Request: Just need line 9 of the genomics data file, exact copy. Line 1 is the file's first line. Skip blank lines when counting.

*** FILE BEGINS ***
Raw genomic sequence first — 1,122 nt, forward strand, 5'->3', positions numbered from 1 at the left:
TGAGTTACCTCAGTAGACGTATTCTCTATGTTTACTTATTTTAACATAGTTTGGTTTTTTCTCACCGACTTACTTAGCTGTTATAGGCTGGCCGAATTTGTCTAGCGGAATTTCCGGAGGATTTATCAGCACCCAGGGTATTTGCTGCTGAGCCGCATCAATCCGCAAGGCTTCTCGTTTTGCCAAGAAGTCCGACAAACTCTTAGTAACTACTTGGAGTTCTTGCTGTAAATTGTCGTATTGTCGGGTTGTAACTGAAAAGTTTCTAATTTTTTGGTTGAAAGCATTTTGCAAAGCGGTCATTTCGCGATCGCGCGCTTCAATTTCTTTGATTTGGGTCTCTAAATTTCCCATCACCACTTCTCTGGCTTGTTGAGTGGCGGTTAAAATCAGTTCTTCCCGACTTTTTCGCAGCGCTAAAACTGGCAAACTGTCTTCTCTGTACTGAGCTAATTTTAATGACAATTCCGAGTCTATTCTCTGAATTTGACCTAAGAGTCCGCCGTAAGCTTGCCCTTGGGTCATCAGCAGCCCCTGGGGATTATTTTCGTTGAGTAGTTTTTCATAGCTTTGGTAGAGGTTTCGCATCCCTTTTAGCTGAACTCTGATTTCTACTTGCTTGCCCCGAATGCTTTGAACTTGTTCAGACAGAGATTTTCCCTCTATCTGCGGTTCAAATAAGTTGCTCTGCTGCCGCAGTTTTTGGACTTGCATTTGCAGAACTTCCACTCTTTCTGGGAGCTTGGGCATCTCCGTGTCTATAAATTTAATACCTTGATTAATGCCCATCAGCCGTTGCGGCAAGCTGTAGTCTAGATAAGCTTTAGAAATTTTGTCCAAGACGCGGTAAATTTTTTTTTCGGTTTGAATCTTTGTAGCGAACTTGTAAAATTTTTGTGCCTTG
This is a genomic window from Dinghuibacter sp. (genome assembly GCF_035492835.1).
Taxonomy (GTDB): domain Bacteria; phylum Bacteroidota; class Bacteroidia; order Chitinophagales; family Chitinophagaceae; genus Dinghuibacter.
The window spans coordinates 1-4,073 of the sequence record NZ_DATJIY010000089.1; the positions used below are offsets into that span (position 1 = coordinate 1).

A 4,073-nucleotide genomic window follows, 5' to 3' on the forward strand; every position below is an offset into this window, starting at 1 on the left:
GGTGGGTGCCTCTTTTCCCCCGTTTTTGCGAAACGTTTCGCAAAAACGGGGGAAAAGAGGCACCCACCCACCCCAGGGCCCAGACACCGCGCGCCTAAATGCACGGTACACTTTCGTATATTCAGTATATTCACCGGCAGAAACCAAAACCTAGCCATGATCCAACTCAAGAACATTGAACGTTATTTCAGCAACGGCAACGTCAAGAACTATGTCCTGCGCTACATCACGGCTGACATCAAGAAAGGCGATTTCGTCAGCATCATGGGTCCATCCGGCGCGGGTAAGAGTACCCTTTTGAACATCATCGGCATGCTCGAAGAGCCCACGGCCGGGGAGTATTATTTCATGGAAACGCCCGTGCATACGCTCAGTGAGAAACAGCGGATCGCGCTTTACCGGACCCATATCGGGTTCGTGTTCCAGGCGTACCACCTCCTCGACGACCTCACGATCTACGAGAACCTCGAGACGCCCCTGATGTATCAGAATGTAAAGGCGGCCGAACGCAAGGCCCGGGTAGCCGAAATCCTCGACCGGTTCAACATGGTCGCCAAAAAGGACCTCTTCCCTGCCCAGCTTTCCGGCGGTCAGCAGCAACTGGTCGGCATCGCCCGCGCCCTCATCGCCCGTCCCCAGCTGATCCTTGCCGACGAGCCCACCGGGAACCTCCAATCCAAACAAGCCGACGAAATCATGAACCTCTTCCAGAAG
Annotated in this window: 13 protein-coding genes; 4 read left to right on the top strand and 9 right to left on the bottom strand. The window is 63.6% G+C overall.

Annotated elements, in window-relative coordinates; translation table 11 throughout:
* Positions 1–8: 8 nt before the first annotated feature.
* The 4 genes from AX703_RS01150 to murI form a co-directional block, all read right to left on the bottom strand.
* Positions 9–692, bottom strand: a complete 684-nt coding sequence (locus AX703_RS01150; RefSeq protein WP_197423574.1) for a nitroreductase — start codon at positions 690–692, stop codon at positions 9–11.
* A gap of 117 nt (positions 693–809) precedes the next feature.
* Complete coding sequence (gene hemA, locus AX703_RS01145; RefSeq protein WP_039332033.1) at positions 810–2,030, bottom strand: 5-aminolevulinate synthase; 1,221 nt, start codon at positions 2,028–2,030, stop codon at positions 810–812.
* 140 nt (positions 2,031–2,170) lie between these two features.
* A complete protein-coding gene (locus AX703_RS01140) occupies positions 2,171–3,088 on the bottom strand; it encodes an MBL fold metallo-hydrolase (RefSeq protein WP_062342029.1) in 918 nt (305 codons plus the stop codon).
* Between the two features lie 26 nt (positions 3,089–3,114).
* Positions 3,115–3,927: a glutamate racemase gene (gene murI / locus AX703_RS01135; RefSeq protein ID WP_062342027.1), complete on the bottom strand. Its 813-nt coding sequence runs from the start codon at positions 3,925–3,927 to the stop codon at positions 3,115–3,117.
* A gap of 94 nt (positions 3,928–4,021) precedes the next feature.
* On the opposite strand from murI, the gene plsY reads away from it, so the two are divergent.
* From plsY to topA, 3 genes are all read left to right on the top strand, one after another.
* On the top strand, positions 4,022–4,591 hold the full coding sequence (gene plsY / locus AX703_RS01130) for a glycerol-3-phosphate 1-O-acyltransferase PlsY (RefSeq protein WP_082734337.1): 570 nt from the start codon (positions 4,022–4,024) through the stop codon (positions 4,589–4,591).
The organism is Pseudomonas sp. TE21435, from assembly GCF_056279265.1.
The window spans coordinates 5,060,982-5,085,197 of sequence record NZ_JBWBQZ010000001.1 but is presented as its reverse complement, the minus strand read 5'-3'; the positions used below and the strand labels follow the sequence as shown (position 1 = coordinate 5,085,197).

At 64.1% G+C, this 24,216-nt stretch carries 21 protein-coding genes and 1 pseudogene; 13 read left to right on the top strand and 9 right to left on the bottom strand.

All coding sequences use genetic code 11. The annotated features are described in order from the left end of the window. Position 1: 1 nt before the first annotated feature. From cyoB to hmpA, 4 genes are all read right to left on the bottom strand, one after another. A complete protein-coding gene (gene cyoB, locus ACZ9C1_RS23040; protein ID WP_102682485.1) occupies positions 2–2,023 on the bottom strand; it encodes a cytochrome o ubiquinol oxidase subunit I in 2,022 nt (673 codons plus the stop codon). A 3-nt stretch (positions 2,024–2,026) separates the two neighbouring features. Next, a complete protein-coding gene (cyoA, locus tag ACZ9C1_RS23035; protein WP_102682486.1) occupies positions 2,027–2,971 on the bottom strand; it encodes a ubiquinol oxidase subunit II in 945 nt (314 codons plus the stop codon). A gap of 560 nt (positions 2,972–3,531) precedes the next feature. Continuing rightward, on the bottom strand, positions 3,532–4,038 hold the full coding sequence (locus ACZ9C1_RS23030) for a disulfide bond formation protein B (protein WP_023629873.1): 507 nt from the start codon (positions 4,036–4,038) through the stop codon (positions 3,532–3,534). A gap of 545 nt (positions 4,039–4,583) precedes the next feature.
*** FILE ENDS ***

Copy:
Annotated elements, in window-relative coordinates; translation table 11 throughout: